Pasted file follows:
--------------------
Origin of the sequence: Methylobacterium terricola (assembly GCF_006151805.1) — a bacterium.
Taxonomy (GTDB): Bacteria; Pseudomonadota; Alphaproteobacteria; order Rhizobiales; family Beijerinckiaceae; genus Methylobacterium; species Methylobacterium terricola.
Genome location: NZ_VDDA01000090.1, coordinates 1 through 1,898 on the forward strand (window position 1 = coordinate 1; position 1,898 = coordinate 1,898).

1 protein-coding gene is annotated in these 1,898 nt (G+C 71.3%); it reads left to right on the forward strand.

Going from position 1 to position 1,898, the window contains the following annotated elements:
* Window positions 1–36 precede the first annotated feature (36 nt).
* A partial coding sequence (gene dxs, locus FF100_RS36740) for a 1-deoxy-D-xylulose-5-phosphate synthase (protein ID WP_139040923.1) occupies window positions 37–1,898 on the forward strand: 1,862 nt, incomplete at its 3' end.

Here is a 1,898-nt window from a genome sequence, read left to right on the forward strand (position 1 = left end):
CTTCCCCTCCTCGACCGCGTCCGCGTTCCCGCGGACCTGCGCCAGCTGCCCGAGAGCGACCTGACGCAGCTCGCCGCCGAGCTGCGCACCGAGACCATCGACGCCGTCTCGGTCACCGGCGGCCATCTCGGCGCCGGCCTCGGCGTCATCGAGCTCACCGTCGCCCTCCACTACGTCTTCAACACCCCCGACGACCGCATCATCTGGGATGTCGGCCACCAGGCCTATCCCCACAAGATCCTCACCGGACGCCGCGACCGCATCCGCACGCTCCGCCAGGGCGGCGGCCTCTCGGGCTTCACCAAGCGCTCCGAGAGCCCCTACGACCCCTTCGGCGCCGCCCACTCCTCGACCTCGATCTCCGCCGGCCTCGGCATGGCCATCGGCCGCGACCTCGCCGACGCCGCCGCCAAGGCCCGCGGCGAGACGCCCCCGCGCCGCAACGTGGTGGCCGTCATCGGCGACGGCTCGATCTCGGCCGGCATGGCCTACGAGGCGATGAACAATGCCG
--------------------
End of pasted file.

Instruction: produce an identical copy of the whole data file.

Origin of the sequence: Methylobacterium terricola (assembly GCF_006151805.1) — a bacterium.
Taxonomy (GTDB): Bacteria; Pseudomonadota; Alphaproteobacteria; order Rhizobiales; family Beijerinckiaceae; genus Methylobacterium; species Methylobacterium terricola.
Genome location: NZ_VDDA01000090.1, coordinates 1 through 1,898 on the forward strand (window position 1 = coordinate 1; position 1,898 = coordinate 1,898).

1 protein-coding gene is annotated in these 1,898 nt (G+C 71.3%); it reads left to right on the forward strand.

Going from position 1 to position 1,898, the window contains the following annotated elements:
* Window positions 1–36 precede the first annotated feature (36 nt).
* A partial coding sequence (gene dxs, locus FF100_RS36740) for a 1-deoxy-D-xylulose-5-phosphate synthase (protein ID WP_139040923.1) occupies window positions 37–1,898 on the forward strand: 1,862 nt, incomplete at its 3' end.

Here is a 1,898-nt window from a genome sequence, read left to right on the forward strand (position 1 = left end):
CTTCCCCTCCTCGACCGCGTCCGCGTTCCCGCGGACCTGCGCCAGCTGCCCGAGAGCGACCTGACGCAGCTCGCCGCCGAGCTGCGCACCGAGACCATCGACGCCGTCTCGGTCACCGGCGGCCATCTCGGCGCCGGCCTCGGCGTCATCGAGCTCACCGTCGCCCTCCACTACGTCTTCAACACCCCCGACGACCGCATCATCTGGGATGTCGGCCACCAGGCCTATCCCCACAAGATCCTCACCGGACGCCGCGACCGCATCCGCACGCTCCGCCAGGGCGGCGGCCTCTCGGGCTTCACCAAGCGCTCCGAGAGCCCCTACGACCCCTTCGGCGCCGCCCACTCCTCGACCTCGATCTCCGCCGGCCTCGGCATGGCCATCGGCCGCGACCTCGCCGACGCCGCCGCCAAGGCCCGCGGCGAGACGCCCCCGCGCCGCAACGTGGTGGCCGTCATCGGCGACGGCTCGATCTCGGCCGGCATGGCCTACGAGGCGATGAACAATGCCG